I recently had the chance to taste a variety of Barolo, with a particular focus on the 2007 vintage. Lots of great wines and food come from this famed area in Piedmont, Italy with Barolo often described as the wine of kings and the king of wines. While there’s various other regions that would dispute this title, there’s no doubt that these wines made from the notoriously difficult to grow Nebbiolo grape are some of the most compelling wines made anywhere. We tasted wines from 7 of the regions prominent producers but there’s so many others that I’ve still yet to try. It was hard to choose top wines but the clear favorite was definitely the 2007 Andrea Oberto Vignetto Albarella Barolo. The 2013 Bersano was perhaps the biggest surprise for me as I thoroughly enjoyed it, despite my initial concern that it might be a bit too young to drink. Check out my notes on all of the wines below to see how each of the wines were tasting.
2011 Borgogno Barolo – This was a nice Barolo to drink now, it can age longer but after some short decanting was ready to drink. Primarily dark plum, blueberry and raspberry with some tar, violets, thyme and cedar. What you expect from a Barolo of this age in an alright earlier drinking year. Definitely worth drinking but I wouldn’t run out and buy a whole case of the stuff.
2007 Brovia Ca’ Mia Barolo – This could have been just a bad bottle but this wine was certainly nothing special. At 12 years of age I would expect some tertiary notes but this wine smelled and tasted of candied dark and red fruits with some indistinct herbal and oak notes. I had the highest hopes for this wine but I was left disappointed, particularly by the lack of structure and short finish.
2007 Andrea Oberto Vignetto Albarella Barolo – Hands down the wine of the night. Elegant but structured. With dark but also red fruits. With lots of secondary dried herb, violet, tar, cedar, vanilla and licorice but still plenty of fruit to carry it all. Great mouthfeel, great long finish and expectedly grippy tannins that could integrate a lit further but are by no means offensive to the taste of this truly delicious wine.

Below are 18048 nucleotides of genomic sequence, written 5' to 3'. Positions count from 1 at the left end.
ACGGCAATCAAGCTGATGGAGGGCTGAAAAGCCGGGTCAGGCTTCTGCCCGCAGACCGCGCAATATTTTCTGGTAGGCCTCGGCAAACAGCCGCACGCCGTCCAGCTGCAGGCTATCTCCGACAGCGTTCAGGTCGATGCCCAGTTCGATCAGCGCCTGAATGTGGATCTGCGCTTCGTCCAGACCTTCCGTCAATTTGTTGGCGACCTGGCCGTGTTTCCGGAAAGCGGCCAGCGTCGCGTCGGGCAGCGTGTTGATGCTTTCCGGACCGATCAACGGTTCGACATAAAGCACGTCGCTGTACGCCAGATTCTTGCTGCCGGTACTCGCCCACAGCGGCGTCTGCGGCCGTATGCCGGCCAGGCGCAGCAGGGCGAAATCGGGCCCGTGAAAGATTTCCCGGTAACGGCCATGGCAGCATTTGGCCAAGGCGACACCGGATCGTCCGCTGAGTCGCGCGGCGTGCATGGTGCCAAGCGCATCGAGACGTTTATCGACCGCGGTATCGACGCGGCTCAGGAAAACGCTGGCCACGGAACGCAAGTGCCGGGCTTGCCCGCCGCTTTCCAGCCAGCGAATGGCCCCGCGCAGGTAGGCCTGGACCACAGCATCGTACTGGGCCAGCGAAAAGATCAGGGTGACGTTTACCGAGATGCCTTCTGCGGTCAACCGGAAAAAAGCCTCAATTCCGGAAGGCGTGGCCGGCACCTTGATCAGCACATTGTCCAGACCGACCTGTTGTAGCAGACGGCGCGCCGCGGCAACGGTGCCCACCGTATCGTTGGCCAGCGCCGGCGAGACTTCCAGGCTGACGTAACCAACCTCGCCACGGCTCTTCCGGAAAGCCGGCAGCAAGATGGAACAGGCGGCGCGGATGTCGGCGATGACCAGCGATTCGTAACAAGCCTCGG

2013 Bersano Nirvasco Barolo – This was the youngest of the Barolo wines but it’s made in a distinctly modern style. It’s light-bodied, has grippy tannins and has both crunchy and ripe sour red fruits, fresh herbs, black tea, roses and baking spice. I really enjoyed this one a lot. It had a reasonably long finish and a definite delicious factor but I don’t think this one will last long term. Buy some of this and drink it over the next 7-8 years.
2007 Bricco Sarmassa Brezza Barolo – This was pretty similar to the Borgogno, definitely dark fruit dominant with some riper fruits but more distinct floral and tar notes coming through. Holds a really good balance with integrated tannins that balance with the elevated acidity so common in Barolo.
2007 Cordero Di Montezemolo – This was the first wine of the night and this was probably not the best spot for it. The wine was closed down but with definite potential, length and power. This seemed to made in a more traditional style and I would be inclined to revisit the wine again in 5-7 years or to give it at least several hours in a good decanter. Tasted it again towards the end of the evening, the nose was starting to become floral with licorice, tar, barnyard and cedar. The quality is definitely there and I really liked it on the second taste.
2015 Fontanabianca Barbaresco – This one started with red fruits, grippy tannins, some oak influence and basically no developing qualities. I didn’t think it was terrible but it lacked structure, was a little out of balance and the length or lack thereof was painfully apparent. I could see it as a good everyday weekday wine if it wasn’t about twice the price of what I’d expect to pay for a Tuesday night sipper.
All in all this was a great tasting. Lots of really delicious Barolo and a good opportunity to compare different styles of Barolos. While it wasn’t intended we definitely got a good sense of the 2007 Barolo vintage and had the chance to compare producers from the perspective of modern versus traditional and also to a lesser extent Barolo versus Barbaresco. A successful evening to say the least!
Do you have a favorite Barolo? Let me know in the comments!